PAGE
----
Decisions handed down today by Judge Lawrence Mintoff are important for several reasons.

The decisions are of course about the enjoyment of the Miżieb woodlands by people not carrying a weapon. Just because hunters have a strong lobby does not mean they have any right to privileges unavailable to others and whatever ministers promised them cannot be given to them unless it happens within the framework of some law.

That is the crux of the cases brought by Birdlife, Graffitti, Din l-Art Ħelwa, Friends of the Earth, and Edward Mallia in one case, and the Ramblers in another.

They argued that it didn’t matter what the hunters’ club was promised by some minister in 1986. It doesn’t matter what paper is in their possession telling them Miżieb belongs to them. Given that the ministers who promised them the land and pretended to give it to them had no legal power to do so, if hunters had been in possession of anything they were in possession of stolen goods.

Famously, Totò once sold the Trevi Fountain to a guileless tourist who hadn’t realised he was dealing with a crook. But did the hunters not get a good look at Ian Borg and Aaron Farrugia and Clint Camilleri before signing the deal and promising to pay €400 a year for stolen land? It must have been the masks.

Today’s decision though is important for other, greater reasons as well. The government gave the hunters the Miżieb woodland unlawfully because they could not bring themselves to do it lawfully. There are rules about the disposal of public land which exist to avoid just this sort of abuse.

It is banal to say that public land belongs to us all. Perhaps it is less banal to say there’s so little of it in this small, crowded space. There aren’t many places like Miżieb and there are many competing desires for the use of a place like that. Hunting is a type of land use that is self-evidently intolerant of other uses, other forms of recreation and rest that do not involve deadly firearms.

The function of the state is to mediate between competing interests in the allocation of limited resources. That function is only delivered properly if decisions are taken in a fair manner, on the back of objective criteria, and on measurable facts that can be verified. In order to ensure that fairness, the allocation of the resource and the process of deciding how that is made must be done in the full glare of public scrutiny with space for people to be heard if they object.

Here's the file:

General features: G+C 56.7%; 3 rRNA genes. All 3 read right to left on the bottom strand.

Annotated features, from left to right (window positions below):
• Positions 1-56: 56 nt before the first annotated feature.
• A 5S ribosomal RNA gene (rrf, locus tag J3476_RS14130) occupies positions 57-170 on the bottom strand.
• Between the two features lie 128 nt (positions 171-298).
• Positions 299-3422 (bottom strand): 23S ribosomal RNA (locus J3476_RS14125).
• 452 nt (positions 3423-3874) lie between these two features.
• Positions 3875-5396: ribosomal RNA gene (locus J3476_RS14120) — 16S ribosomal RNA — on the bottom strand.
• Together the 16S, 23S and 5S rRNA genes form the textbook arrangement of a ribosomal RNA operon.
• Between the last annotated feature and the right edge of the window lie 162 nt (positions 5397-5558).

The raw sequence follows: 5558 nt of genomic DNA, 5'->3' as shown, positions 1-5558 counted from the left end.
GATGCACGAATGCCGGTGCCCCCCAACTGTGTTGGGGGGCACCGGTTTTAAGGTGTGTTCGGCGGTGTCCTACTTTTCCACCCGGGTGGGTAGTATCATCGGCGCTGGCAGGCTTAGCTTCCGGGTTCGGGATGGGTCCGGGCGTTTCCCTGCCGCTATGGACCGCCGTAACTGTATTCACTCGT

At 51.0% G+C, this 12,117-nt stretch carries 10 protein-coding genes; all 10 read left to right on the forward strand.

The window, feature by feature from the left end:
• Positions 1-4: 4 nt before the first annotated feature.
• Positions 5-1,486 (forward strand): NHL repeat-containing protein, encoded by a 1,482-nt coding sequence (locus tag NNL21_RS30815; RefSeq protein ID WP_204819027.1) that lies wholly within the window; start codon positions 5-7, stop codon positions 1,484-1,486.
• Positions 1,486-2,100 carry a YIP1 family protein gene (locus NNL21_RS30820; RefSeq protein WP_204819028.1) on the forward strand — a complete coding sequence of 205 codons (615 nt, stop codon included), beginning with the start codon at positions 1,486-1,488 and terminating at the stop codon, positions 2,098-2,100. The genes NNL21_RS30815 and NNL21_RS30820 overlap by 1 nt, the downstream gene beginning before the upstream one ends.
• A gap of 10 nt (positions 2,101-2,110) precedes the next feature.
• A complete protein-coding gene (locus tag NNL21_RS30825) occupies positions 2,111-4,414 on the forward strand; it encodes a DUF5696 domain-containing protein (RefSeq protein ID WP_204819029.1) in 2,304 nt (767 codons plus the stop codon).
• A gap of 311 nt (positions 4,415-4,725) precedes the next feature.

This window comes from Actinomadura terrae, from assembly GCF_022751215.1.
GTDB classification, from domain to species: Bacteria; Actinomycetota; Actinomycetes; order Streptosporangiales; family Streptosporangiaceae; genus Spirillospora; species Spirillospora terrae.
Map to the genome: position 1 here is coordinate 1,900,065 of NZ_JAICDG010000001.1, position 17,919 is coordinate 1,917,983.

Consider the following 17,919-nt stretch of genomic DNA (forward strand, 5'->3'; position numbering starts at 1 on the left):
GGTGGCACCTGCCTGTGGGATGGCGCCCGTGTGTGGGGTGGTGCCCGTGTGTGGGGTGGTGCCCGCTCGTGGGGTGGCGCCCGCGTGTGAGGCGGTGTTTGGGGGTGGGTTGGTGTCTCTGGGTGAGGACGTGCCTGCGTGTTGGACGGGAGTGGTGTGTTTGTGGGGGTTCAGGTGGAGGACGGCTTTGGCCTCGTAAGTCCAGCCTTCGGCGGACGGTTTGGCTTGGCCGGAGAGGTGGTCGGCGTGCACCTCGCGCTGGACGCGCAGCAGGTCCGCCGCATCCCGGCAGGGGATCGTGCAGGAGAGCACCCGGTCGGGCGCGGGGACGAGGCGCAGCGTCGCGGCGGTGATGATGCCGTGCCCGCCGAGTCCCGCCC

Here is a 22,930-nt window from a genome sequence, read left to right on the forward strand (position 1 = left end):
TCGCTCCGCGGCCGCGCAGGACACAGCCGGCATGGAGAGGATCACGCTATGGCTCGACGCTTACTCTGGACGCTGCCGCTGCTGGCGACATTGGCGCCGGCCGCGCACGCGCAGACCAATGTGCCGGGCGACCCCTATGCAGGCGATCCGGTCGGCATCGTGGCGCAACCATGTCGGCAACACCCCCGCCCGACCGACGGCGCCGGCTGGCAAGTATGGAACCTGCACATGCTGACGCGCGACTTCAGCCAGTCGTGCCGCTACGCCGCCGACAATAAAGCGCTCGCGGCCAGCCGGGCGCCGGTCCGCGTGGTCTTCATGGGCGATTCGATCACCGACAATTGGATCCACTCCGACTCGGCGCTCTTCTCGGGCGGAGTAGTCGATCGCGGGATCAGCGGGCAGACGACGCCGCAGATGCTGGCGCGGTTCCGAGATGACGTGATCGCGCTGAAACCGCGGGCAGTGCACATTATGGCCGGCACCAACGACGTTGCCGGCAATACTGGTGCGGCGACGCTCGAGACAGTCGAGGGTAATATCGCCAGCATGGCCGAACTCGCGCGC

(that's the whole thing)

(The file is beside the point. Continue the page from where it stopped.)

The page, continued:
The allocation of Miżieb to hunters was sprung on the country like rain from an unclouded sky. The secretiveness of the process, the inability of anyone who was neither the government nor the hunters to actually say something about it before it was done, in itself demonstrated the unlawfulness of the act. The government hid the process because they had something to hide. Because they were doing something they were not meant to be doing.

Another consideration on today’s decision is the role of civil society in defending the public interest from the wrongful actions of the government. It took years of work, of losses and appeals, for lawyer Clare Bonello in one case and lawyers Joseph Ellis and Martin Farrugia in the other, just to have the right of their clients to argue these cases recognised by the courts.

In every one of these cases the government starts its defence by saying that its accusers, NGOs and individual citizens who seek the court’s protection not of any property or personal interest but merely of the public good, have no juridical interest in the case.

The government did so in this case as well and in some levels of the process succeeded in arguing that since no one at Graffitti or Din l-Art Ħelwa actually owns the Miżieb woodland they have no right to complain that the government has gifted the land to somebody else.

This has to stop. To be fair courts are more often than not taking a dim view of the argument that because the public good belongs to everyone, no one has the right to seek redress for its misuse. The courts understand there’s a profound logical failure in this idea. If the public good – such as a woodland on public land – belongs to everyone than surely anyone, rather than no one, should have the right to seek redress if the government misuses it or, as happened in this case, helps a band of private interest holders misappropriate it.

In matters of civil disputes between private citizens, the test of juridical interest is reasonable. But Friends of the Earth, the Ramblers, and so on were not in some private dispute with the hunters because their leaking water tank is damaging the supporting wall. Their issue is with the conduct, misconduct rather, of the government, the people that are temporarily entrusted with safeguarding and managing the public good on behalf of the entire community.

In these cases, anyone from the entire community should by virtue of being members of the community and co-owners of public assets have the right to pursue everyone’s right to the enjoyment of trees, air, shore, waterways, country paths, and the sand and the dust of this good earth.

We owe much to the volunteers in these civil society organisations, and we owe much to their lawyers. The victory they have won today was secured on behalf of us all.